I can still recall the vivid tale we read in our science book eons ago about the discovery of the Archimedes Principle: the upthrust experienced by a body immersed in a fluid. Apparently, he proclaimed Eureka! - a word derived from the ancient Greek word heureka, meaning I find - when he stepped into a bathtub and understood that the volume of water displaced must be equal to the volume of the part of his body that was submerged. The story has it that he was so excited about his discovery that he ran naked through the streets of Syracuse shouting Eureka!
So, what can we learn from Archimedes apart from the amusing spectacle of a disheveled-looking flasher shouting Eureka!?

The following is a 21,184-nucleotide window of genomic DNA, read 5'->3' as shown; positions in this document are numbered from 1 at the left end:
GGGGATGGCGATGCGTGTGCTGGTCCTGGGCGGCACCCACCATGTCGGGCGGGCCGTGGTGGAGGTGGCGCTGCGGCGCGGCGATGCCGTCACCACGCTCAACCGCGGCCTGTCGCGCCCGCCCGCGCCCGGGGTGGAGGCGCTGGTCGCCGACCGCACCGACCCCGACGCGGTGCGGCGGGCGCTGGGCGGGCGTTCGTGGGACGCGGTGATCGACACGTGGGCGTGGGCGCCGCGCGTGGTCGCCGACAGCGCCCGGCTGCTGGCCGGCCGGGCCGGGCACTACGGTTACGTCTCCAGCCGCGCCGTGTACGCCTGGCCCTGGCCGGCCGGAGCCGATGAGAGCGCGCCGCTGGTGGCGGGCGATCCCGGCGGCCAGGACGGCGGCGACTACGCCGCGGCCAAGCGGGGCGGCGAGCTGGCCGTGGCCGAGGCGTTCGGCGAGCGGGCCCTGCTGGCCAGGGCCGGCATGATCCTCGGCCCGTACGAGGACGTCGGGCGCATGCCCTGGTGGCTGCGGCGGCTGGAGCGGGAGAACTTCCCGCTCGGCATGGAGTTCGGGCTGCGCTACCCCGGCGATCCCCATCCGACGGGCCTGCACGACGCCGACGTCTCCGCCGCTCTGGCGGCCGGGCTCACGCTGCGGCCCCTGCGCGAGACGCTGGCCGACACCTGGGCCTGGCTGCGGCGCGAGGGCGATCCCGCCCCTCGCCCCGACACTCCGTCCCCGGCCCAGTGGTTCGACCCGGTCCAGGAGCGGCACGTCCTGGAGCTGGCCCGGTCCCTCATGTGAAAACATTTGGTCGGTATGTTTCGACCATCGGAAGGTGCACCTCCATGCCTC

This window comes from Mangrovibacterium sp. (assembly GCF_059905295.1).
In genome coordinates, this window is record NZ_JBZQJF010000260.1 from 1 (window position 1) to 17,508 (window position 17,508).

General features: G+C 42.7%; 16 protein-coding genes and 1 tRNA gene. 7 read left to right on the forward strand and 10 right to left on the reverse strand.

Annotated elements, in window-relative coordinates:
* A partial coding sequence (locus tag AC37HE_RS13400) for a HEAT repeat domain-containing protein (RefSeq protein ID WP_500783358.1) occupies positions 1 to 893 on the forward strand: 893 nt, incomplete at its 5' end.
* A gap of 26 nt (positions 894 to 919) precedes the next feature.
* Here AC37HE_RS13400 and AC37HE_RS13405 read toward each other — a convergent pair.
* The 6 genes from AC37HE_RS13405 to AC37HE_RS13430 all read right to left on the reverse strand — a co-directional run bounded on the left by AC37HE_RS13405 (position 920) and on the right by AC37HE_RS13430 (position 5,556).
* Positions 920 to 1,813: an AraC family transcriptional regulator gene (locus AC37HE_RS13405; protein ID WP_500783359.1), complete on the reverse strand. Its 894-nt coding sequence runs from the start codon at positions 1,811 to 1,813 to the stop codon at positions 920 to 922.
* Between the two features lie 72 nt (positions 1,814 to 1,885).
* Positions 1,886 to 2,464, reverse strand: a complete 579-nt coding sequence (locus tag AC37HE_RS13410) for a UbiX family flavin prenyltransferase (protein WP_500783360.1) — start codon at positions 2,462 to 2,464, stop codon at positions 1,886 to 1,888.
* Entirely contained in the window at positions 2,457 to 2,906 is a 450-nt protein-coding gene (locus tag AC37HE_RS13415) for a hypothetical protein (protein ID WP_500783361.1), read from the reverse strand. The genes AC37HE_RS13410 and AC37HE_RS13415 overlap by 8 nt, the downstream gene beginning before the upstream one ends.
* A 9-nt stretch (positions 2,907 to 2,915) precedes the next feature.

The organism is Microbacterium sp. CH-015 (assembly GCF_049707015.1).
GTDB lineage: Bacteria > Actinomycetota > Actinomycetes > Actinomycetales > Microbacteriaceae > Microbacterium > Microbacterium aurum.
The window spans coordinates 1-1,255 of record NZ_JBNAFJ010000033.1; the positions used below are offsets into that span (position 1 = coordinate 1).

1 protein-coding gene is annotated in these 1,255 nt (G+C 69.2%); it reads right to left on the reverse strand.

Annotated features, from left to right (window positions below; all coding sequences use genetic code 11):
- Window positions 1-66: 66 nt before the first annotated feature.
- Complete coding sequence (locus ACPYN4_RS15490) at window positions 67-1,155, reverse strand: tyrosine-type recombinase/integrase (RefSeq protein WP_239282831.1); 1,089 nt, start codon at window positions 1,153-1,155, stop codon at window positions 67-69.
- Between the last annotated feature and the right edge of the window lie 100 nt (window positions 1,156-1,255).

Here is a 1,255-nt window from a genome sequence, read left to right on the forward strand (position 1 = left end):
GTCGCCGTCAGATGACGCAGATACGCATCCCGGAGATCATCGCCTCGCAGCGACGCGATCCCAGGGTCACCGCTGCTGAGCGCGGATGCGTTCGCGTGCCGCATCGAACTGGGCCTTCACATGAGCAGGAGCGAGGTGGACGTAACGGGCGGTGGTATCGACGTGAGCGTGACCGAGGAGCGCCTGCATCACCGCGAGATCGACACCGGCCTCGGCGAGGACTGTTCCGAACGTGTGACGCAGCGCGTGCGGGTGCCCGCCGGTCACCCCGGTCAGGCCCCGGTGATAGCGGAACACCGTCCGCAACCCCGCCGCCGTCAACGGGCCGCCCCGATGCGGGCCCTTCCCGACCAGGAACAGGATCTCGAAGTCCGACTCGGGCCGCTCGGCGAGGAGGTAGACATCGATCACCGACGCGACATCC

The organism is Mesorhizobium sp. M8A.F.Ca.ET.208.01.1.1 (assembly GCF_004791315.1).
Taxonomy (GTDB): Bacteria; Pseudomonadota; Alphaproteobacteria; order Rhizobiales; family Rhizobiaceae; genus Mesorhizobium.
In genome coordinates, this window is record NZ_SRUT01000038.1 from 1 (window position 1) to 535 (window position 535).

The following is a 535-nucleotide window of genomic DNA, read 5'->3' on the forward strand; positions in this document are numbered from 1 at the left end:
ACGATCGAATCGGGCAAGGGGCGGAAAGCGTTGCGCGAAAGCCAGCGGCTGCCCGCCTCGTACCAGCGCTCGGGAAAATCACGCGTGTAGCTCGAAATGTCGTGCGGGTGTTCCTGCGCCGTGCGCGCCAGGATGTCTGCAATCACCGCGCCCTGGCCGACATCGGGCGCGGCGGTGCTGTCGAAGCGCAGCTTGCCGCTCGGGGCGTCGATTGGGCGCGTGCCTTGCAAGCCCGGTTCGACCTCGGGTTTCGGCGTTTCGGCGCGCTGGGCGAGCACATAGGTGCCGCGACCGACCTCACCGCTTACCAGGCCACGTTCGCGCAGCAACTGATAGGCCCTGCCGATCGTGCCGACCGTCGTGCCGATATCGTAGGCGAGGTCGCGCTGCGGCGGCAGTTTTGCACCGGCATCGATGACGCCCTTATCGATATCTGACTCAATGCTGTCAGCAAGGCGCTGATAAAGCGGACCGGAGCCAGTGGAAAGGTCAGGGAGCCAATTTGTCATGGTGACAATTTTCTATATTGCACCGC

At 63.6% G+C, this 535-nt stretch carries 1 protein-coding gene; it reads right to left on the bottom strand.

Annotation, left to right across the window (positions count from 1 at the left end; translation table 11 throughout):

Was his discovery of the Archimedes Principle the result of a stroke of good luck, much like striking a lottery? Like Sir Isaac Newton who discovered the law of gravity after an apple fell on his head, Archimedes's discovery was not pure luck. If at all it was luck, it was luck that was caused by the collision of two speeding cars: HARD WORK and OPPORTUNITY.
BING! BANG! BOOM!...EUREKA!!!
Apart from the one-in-a-million chance lottery winner, success for most people comes from hard work and perseverance. If Archimedes had not been thinking and working hard in trying to solve this problem, I doubt if he'd have had his breakthrough Eureka moment.